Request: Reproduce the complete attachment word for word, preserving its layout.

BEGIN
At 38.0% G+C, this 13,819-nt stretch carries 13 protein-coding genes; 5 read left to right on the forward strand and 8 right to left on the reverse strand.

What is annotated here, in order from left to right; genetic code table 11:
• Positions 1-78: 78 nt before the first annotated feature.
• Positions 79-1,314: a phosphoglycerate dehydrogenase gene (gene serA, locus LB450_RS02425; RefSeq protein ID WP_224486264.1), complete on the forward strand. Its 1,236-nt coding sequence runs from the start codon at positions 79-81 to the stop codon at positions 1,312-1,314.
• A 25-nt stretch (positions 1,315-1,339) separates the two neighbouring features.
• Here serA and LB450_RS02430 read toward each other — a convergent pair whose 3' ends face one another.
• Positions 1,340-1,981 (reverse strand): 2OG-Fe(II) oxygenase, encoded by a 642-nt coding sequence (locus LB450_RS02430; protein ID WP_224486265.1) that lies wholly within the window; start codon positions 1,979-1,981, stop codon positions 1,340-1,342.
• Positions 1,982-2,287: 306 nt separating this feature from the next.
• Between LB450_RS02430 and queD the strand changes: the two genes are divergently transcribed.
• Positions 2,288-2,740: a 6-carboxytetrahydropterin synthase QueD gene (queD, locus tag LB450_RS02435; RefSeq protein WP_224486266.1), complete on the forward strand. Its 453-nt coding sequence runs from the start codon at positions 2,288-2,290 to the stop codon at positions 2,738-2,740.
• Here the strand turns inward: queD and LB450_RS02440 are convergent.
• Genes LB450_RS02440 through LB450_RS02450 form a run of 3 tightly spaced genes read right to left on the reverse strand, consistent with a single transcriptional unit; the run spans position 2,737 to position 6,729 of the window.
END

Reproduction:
At 38.0% G+C, this 13,819-nt stretch carries 13 protein-coding genes; 5 read left to right on the forward strand and 8 right to left on the reverse strand.

What is annotated here, in order from left to right; genetic code table 11:
• Positions 1-78: 78 nt before the first annotated feature.
• Positions 79-1,314: a phosphoglycerate dehydrogenase gene (gene serA, locus LB450_RS02425; RefSeq protein ID WP_224486264.1), complete on the forward strand. Its 1,236-nt coding sequence runs from the start codon at positions 79-81 to the stop codon at positions 1,312-1,314.
• A 25-nt stretch (positions 1,315-1,339) separates the two neighbouring features.
• Here serA and LB450_RS02430 read toward each other — a convergent pair whose 3' ends face one another.
• Positions 1,340-1,981 (reverse strand): 2OG-Fe(II) oxygenase, encoded by a 642-nt coding sequence (locus LB450_RS02430; protein ID WP_224486265.1) that lies wholly within the window; start codon positions 1,979-1,981, stop codon positions 1,340-1,342.
• Positions 1,982-2,287: 306 nt separating this feature from the next.
• Between LB450_RS02430 and queD the strand changes: the two genes are divergently transcribed.
• Positions 2,288-2,740: a 6-carboxytetrahydropterin synthase QueD gene (queD, locus tag LB450_RS02435; RefSeq protein WP_224486266.1), complete on the forward strand. Its 453-nt coding sequence runs from the start codon at positions 2,288-2,290 to the stop codon at positions 2,738-2,740.
• Here the strand turns inward: queD and LB450_RS02440 are convergent.
• Genes LB450_RS02440 through LB450_RS02450 form a run of 3 tightly spaced genes read right to left on the reverse strand, consistent with a single transcriptional unit; the run spans position 2,737 to position 6,729 of the window.